In This Episode
A support network is a great thing, but having a mentor – someone who has faced the same challenges as you, someone with a lifetime of experience that you can learn from – can elevate you to an entirely different level. Despite this, it can be extremely challenging for veterinarians to find mentors.
This week on the Veterinary Innovation Podcast, Shawn and Ivan are joined by Dr. Aaron Smiley, the co-founder of VetMed 2.0, to discuss the benefits of mentorship and an innovative new way to connect veterinarians to mentors.
Dr. Smiley recommends The Idea Book by Fredrick Haren.
- The benefits of the consolidator Vetcor
- Hackathons and harnessing collective intelligence
Shawn Wilkie: You’re listening to the veterinary Innovation podcast. My name is Shawn Wilkie and along with my awesome co-host. We interview amazing gifts every week Ivan. Are you there across the ocean sir?
Meet our guest – Dr. Aaron Smiley of Vetcor
Ivan Zak: I am in Ukraine indeed. Although we did have last podcast. I think we recording Ukraine, but I had to go on a family emergency here again, and I’m in Zach and I’m introducing. Dr. Aaron Smiley who is the co-founder of vet Med 2.0. He’s a chief of staff advisor at that Core consolidator group. He’s a chief of staff at two hospitals Devonshire Veterinary Clinic and G station animal hospital. He’s a president elect of the Indiana veteran Medical Association and holds a doctorate and bitter medicine from University of Illinois personal information that we uncovered is that Dr. Smiley had two First jobs out of vet school. He was equine ambulatory and and mixed large animal practice for the Amish community and he is recent musical favorite is folk. Do Johnny swims album Moonlight Sean Why don’t you open up with the first question?
Shawn Wilkie: Ivan I’ve actually I’ve got a question for you. How is your day going? Well if I rated them out of 10, I think by experiential Ukraine, it’s probably 10 by the fact that happened to me probably a three, so I was visiting my deadly ill grandmother at your hospital and while I was visiting her my backpack with all my equipment was stolen from the trunk of the car, including my computer iPad and everything. So I’m looking at next six to seven days do all my work from just the cell phone that I thankfully bought a charger for in the Ukrainian store. So it’s pretty good day. Thank you for asking.
Shawn Wilkie: It sounds like you’re not going to the park today my friend. Dr. Smiley. Welcome. Welcome to the veterinary Innovation podcast really great to have you here the first question that I just can’t help myself but want to ask what was it like working with the Amish?
Dr. Aaron Smiley: When the unemployment got high but the Amish have such a tight knit community that they don’t move and unemployment. Got up to 23 percent while I was up there during the downturn. So it’s interesting as far as in very utilitarian. And as a veterinarian, I learned a lot of practical skills and how to be tough. So I appreciate that it definitely not Disneyland and when you walk through or you as a tourist, you kind of drive through Amish land and everybody did their buggy to get this fence at like oh, well, this is very quaint, but they are actually real people that choose to ascribe to that type of a community in that way of a lifestyle and it’s not the easiest thing. So I tell people I have a million stories in about three years of work. I didn’t want to do it for the rest of my life, but very very grateful for the experience.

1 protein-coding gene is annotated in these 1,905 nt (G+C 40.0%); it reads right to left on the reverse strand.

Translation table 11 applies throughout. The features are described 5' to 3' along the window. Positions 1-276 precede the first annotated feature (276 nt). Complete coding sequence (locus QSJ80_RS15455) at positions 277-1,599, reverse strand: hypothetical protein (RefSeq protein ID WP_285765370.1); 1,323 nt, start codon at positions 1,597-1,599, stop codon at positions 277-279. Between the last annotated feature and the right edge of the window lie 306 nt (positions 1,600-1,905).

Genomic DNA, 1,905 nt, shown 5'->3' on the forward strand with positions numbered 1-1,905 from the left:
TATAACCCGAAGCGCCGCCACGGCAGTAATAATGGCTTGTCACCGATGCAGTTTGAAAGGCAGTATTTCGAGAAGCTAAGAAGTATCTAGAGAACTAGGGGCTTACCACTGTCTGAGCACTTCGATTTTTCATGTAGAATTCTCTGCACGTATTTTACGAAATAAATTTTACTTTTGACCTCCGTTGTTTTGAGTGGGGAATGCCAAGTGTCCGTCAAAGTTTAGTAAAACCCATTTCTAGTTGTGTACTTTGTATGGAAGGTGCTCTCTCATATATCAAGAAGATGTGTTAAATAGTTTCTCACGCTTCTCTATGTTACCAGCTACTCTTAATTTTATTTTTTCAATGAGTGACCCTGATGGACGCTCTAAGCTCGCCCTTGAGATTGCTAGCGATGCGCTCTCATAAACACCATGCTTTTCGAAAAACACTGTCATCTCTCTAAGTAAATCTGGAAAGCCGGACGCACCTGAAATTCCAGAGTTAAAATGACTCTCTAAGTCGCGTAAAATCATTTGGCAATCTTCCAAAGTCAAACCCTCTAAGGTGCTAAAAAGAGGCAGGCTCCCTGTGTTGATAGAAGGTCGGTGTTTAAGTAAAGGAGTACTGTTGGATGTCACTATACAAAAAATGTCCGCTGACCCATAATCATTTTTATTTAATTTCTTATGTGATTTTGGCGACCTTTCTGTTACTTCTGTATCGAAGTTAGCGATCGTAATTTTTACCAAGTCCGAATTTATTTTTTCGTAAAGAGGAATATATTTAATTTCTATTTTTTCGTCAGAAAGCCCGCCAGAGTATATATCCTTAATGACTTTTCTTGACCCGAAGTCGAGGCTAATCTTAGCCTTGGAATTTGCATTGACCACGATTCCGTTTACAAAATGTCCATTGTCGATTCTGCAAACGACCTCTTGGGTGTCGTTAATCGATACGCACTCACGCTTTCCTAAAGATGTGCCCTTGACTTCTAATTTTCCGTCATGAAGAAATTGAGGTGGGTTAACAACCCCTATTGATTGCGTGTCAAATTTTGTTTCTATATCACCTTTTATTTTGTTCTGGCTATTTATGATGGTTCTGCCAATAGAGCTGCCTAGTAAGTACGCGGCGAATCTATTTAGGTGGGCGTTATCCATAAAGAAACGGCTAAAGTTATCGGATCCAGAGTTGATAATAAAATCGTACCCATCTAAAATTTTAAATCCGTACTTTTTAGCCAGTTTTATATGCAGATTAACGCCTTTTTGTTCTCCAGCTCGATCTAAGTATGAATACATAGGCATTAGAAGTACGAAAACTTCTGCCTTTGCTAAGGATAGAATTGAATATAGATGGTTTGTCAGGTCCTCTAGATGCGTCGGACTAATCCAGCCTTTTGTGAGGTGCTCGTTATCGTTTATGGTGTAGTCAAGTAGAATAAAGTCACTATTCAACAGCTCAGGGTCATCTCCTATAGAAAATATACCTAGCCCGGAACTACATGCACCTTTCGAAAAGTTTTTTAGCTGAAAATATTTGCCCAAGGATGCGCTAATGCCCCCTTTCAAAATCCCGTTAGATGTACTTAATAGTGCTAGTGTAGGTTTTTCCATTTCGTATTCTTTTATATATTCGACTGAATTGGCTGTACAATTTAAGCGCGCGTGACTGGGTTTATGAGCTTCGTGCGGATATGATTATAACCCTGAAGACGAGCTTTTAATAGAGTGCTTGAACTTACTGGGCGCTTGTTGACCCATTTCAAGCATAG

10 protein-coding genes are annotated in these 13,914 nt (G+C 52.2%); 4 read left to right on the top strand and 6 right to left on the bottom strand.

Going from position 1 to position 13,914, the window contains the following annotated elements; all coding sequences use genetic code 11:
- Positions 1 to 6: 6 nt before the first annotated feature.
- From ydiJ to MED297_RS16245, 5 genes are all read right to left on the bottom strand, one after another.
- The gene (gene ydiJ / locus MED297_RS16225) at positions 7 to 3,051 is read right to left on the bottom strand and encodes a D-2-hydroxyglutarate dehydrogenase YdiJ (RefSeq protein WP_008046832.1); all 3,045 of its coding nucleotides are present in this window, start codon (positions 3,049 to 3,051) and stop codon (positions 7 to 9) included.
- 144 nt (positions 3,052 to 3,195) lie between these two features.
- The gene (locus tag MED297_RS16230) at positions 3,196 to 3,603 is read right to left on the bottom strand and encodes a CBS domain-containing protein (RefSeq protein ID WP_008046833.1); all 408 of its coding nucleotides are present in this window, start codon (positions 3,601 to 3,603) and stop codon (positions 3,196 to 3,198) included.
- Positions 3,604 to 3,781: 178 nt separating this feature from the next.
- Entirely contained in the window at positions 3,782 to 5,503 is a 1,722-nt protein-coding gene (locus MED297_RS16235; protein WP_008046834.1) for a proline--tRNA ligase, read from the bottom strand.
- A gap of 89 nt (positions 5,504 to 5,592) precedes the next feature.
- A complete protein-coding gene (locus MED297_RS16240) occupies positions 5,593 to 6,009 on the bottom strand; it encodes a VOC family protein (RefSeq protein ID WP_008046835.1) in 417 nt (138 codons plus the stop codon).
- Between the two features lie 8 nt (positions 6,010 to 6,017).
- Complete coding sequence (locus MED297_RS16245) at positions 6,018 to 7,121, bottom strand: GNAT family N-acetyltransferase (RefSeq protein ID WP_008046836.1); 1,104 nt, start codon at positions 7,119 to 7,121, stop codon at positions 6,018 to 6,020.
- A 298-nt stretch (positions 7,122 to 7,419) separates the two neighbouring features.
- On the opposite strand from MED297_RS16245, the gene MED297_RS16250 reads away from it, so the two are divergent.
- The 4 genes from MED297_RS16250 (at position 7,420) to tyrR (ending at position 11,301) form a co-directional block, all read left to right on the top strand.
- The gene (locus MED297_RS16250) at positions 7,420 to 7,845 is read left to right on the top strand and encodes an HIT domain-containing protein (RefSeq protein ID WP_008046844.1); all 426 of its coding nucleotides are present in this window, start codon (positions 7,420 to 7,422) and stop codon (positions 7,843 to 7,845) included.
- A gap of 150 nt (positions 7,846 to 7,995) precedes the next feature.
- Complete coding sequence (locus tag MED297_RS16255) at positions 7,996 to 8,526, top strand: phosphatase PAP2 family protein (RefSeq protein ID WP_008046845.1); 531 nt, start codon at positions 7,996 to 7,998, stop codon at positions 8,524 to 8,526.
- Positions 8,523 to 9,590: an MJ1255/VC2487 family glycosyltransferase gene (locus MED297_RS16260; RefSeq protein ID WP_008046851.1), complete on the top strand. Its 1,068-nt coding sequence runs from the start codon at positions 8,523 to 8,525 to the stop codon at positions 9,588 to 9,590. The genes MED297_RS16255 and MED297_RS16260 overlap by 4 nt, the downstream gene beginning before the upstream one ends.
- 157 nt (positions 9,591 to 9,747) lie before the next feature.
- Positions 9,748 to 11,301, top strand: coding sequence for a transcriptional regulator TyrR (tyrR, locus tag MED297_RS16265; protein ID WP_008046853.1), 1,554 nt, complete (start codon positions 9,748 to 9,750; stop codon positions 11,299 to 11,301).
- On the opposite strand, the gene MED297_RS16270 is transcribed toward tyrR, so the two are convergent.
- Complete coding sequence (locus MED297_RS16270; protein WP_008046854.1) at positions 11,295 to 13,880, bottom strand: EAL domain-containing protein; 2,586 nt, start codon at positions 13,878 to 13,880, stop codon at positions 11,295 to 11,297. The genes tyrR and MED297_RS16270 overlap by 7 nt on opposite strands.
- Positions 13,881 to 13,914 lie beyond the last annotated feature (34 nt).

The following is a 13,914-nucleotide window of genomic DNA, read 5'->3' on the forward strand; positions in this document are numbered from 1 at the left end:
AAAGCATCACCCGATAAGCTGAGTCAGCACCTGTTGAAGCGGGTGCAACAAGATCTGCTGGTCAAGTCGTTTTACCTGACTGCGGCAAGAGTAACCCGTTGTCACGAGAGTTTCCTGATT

Shawn Wilkie: Well, it is really interesting. Yeah, it’s totally incredible. It’s really interesting for us because our podcast is all about Innovation a lot of the time we talk about technology and you know talk about the complete opposite direction, you know, it’s anti-technology. And what was it like to work as a technologist to some degree? Yeah, given your background in this world that was completely absent of Technology.
Dr. Aaron Smiley: It was the technology but not necessarily Electronics, right? Basically the overall arching theme was if you can read you can do it. So there was always Innovation going on because there were limits that they would put on themselves. So I never felt like as far as in practicing that I didn’t have anything that I needed because obviously they didn’t put any limits on me but watching them work and watching them innovate open up my mind that it doesn’t necessarily have to mean the latest gadget, right? It can be innovating with the tools that you have at your disposal. And if you can read and you have a you know, a lot of simple machines you can get a lot of stuff
Ivan Zak: That’s well said I can’t wait to dive into the whole vet Med 2.0 the idea behind it the business model that there is one behind it. And what is it all about? Can you tell us
The benefits of the consolidator Vetcor
Dr. Aaron Smiley: So looking at Veterinary mentoring and I serve on a couple of boards University of Illinois alumni board and then the Indiana Veterinary Medical Association and it seems like we’re always trying to take a swing at mentoring and students when they get out. What do you know tends to rank high on their list of things that they would like and in my interaction with new students and their new veterinarian I ask them. How are you going to get a good Mentor and inevitably they Mark that up as part of their job search. I hope I get a good Mentor in my job search and in my experience in practice. It’s very rare to be able to find a good boss who’s also a good Mentor because it takes so much time and energy and so different different ways that we third party whether it be the State Association or a local Association tried to get people together that have common interest but inevitably kind of fizzled out and so with the idea behind veteran 2.0 is what if we created a Marketplace for mentoring because the mentors do put a lot of time and money and energy into it and they have such a wealth of knowledge. What if there was a nominal fee that allowed mentees match with mentors of their choosing that’s incredible. That’s a very interesting approach who is the pair on the platform and I just want to dive into the business case. So the behavior is the mentor or mentee for the 90 of the payer and what we’re going to setup is like a dollar a day.